John Lennon Thought The Beatles’ Apple Records Was a ‘Messy’ Money Pit: ‘We Did It All Wrong’

John Lennon was initially optimistic about The Beatles’ Apple Records. Within a year, he completely changed his opinion. Here’s what he said.

John Lennon was initially a proponent of The Beatles’ Apple Records, but he eventually changed his opinion of the company. In an interview, Lennon spoke about how wasteful he found Apple. He expressed the belief that they had to entirely change their business model if they wanted to avoid going broke.

John Lennon thought The Beatles’ company, Apple Records, was a disaster

In 1968, The Beatles launched Apple Records. By 1969, Lennon began to question their business model.

“I think it’s a bit messy and it wants tightening up. We haven’t got half the money people think we have,” he said in the book Lennon: The Definitive Biography by Ray Coleman, adding, “We have enough to live on but we can’t let Apple go on like it is. We started off with loads of ideas of what we wanted to do — an umbrella for different activities. But like one or two Beatle things, it didn’t work because we aren’t practical and we weren’t quick enough to realize that we need a businessman’s brain to run the whole thing.”

He believed it was a problem that they approached a large business from an artistic point of view.

“You can’t offer facilities to poets and charities and filmmakers unless you have money definitely coming in,” he said. “It’s been pie-in-the-sky from the start… We did it all wrong — you know, Paul and me running to New York saying we’ll do this and encourage this and that. It’s got to be a business first; we realize that now. It needs a new broom and a lot of people there will have to go … It doesn’t need to make vast profits but if it carries on like this all of us will be broke in the next six months.”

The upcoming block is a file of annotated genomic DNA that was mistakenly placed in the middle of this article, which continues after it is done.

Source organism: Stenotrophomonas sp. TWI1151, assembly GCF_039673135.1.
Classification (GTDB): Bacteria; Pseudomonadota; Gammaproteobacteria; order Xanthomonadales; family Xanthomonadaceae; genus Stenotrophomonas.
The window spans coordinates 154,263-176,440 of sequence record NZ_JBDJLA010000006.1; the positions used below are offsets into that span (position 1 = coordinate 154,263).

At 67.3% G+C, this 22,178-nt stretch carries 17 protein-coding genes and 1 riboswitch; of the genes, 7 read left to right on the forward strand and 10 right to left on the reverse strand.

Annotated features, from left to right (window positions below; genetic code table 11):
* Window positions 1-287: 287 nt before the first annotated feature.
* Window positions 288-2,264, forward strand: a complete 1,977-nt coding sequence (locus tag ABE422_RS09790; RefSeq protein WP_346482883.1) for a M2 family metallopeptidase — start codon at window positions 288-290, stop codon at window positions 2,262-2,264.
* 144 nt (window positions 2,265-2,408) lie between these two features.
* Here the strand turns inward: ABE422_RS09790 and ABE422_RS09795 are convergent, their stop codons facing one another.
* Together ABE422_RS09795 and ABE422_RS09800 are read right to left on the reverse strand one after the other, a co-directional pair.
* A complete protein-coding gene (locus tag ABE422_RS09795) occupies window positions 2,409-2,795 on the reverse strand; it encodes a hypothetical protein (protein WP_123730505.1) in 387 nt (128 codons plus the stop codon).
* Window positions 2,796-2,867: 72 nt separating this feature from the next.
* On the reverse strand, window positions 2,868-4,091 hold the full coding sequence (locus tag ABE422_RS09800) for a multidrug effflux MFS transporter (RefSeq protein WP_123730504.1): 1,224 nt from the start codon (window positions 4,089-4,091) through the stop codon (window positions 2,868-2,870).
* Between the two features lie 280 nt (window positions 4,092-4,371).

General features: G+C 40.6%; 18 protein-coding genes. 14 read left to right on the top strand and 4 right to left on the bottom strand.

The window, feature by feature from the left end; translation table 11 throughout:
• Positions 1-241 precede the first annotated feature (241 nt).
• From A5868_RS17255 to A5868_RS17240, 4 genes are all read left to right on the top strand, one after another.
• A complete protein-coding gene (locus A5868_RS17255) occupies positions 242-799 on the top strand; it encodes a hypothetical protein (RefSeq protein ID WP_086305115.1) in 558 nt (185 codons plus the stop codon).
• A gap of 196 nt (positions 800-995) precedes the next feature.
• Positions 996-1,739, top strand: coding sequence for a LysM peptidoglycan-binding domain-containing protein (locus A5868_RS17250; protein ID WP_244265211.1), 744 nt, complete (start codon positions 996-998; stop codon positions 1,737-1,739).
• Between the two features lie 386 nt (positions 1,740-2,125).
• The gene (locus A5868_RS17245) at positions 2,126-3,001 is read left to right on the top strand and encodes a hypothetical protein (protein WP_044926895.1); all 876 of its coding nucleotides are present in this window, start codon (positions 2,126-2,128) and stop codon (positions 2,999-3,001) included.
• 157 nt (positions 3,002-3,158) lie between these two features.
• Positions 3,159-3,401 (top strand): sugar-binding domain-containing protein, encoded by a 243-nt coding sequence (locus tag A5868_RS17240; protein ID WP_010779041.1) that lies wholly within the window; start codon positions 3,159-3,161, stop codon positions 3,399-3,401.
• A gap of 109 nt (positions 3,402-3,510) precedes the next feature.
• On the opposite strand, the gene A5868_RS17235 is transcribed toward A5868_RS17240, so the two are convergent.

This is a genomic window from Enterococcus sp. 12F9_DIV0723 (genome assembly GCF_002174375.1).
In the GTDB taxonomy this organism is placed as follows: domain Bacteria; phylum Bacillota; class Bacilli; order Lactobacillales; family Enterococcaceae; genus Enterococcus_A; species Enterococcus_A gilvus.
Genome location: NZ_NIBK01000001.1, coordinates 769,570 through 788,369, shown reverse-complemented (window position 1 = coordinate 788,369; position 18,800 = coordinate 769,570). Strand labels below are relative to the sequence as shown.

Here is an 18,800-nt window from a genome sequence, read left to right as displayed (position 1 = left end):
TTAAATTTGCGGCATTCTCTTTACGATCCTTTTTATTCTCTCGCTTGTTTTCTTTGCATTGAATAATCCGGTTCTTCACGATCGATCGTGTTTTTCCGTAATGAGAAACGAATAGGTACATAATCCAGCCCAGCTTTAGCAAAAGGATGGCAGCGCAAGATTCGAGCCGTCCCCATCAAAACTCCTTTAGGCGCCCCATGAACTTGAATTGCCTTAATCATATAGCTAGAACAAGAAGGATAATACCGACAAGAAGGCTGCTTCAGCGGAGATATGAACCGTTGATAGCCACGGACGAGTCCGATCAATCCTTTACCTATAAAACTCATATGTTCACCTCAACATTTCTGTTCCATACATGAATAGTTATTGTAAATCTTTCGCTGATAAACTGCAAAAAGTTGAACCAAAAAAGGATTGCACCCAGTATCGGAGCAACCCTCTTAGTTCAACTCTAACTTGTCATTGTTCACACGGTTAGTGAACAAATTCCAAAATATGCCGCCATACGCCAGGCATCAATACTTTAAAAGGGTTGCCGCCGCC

Paul McCartney was not happy about his bandmate’s comments

Paul McCartney was firmer in his belief in Apple Records, and he worried Lennon’s comment might damage the company. He turned on Coleman, to whom Lennon made the remarks.

“[McCartney] was furious with my decision to publish John’s comments,” Coleman wrote. “‘What did you want to go and use all that for?’ he snapped. ‘You know this is a small and young company, just trying to get along. And you know John always shoots his mouth off. It’s not that bad. We’ve got a few problems but they’ll be sorted out. I’m surprised it was you — we thought we had a few friends in the press we could trust.’”

Their differing opinions on the company hinted at deeper issues in The Beatles. Not long after this, Lennon told his bandmates he wanted to leave the band.

John Lennon was initially more hopeful about The Beatles’ Apple Records

At the start of Apple Records, Lennon was more hopeful about the company.

“It’s a business concerning records, films, and electronics,” he said in 1968, per NPR. “We want to set up a system whereby people who just want to make a film about anything don’t have to go on their knees in somebody’s office. Probably yours.”

While this sounded idealistic, others believed Lennon saw the company as a way to avoid taxes.

“As far as I can tell, the idea behind Apple was a tax dodge,” music journalist Douglas Wolk said. “The top tax rate in England at that time was enormous. And John Lennon said something to the effect of, ‘We talked to our accountants. We realized we could either give the money to the government or we could put it into a business.’”

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